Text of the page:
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Repurposing inflammatory bowel disease drug for HIV treatment

A study has shown promising results which suggest that HIV treatment could involve drugs utilized for treatment of inflammatory bowel disease.

Inflammatory bowel disease (IBD) includes a group of chronic conditions that lead to prolonged inflammation within the organs of the digestive tract. IBD is a disorder that primarily occurs due to a dysfunctional immune system that is unable to clear the body of an environmentally triggered inflammation. This inflammation, which is normally cleared in healthy individuals, persists in IBD patients leading to long-term inflammatory reactions.

A primary strategy for treatment of IBD has been to pharmacologically attack a specialized class of immune cells called T cells that carry the a4ß7 protein. This, in turn,  is required for the recruitment of immune cells to various sites within the digestive tract.

The gut is a preferred site for HIV infections

Interestingly the gut is also a preferred site for HIV infections. Long after an HIV infection has been cleared, the gut cells retain a latent reservoir of HIV-infected T cells. This limits the complete eradication of the disease. Therefore, a major goal for researchers working on HIV treatment is to devise strategies to limit the infection of the gut by HIV.

In a study led by investigators at Icahn School of Medicine, New York, investigators found that a drug used for the treatment of inflammatory bowel diseases could also eliminate patches of immune cells within the digestive tract that are infected with HIV.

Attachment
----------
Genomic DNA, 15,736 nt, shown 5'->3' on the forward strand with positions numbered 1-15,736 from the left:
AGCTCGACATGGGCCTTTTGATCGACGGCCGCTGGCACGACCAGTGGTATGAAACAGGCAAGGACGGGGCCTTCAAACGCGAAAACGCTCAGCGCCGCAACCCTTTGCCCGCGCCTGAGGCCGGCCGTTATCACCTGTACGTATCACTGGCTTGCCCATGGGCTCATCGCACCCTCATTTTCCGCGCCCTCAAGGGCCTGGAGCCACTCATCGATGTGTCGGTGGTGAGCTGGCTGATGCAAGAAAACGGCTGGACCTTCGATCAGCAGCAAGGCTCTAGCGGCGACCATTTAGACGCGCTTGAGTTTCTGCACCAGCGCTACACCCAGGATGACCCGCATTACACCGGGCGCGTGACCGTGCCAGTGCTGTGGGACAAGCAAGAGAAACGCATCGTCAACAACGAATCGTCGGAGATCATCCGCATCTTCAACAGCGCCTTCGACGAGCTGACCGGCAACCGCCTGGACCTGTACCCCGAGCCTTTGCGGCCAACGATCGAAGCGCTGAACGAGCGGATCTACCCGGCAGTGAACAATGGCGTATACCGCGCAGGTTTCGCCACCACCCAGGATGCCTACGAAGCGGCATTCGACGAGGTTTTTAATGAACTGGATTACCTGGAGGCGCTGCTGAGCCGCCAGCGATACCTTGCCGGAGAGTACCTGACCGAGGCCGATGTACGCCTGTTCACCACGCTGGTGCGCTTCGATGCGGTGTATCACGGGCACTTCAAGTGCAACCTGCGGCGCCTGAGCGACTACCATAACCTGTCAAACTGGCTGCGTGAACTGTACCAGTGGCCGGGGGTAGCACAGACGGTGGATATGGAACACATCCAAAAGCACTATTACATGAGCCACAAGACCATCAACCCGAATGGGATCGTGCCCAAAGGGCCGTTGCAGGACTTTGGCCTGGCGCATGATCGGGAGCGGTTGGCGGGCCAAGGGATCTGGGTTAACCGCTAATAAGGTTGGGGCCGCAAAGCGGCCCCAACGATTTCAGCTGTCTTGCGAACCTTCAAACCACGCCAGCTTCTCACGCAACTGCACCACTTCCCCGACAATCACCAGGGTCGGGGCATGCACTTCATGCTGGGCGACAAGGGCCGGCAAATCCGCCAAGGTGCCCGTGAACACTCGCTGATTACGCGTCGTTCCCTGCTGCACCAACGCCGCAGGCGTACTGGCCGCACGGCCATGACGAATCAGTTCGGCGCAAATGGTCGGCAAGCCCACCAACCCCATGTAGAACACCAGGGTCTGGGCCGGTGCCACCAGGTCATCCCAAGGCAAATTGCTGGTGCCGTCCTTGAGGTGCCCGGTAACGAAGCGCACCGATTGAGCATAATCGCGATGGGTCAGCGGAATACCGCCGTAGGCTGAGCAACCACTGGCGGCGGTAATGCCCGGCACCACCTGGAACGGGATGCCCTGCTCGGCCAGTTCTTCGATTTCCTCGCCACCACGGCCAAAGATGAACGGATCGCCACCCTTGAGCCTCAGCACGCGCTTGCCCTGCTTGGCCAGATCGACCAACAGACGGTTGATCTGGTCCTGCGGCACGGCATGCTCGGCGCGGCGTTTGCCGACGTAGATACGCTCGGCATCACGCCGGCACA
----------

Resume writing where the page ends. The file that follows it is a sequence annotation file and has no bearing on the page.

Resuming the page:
In this study, published in Science Translational Medicine, the scientists administered vedolizumab (used for the treatment of IBD) to six patients who are infected with both HIV and inflammatory bowel diseases. They then sampled immune aggregates and carried out colonoscopy on these patients before and after the treatment.

Drug reduced burden of inflammatory bowel disease

In a striking finding, investigators noted that the drug not only reduced the burden of inflammatory bowel disease but also dramatically reduced patches of immune cells in terminal portions of the small intestine (ileum). Within the immune cell patches, the drug specifically activated T cells that contain a4ß7 protein and represent a major reservoir for latent HIV. The drug also reduced B cell subsets in the immune patches.

What was even more promising is the finding that the drug was well-tolerated well in patients without any major side effects. The authors hinted that the lack of FDA approval of the drug for HIV patients limited the size and scope of the study. Nevertheless, these interesting results hint that drugs targeting immune receptors should be investigated for the treatment of multiple human diseases.

Written by Vinayak Khattar, Ph.D., M.B.A.

Reference: Uzzan, M., Tokuyama, M., Rosenstein, A. K., Tomescu, C., SahBandar, I. N., Ko, H. M., . . . Mehandru, S. (2018). Anti-alpha4beta7 therapy targets lymphoid aggregates in the gastrointestinal tract of HIV-1-infected individuals. Sci Transl Med, 10(461). doi:10.1126/scitranslmed.aau4711



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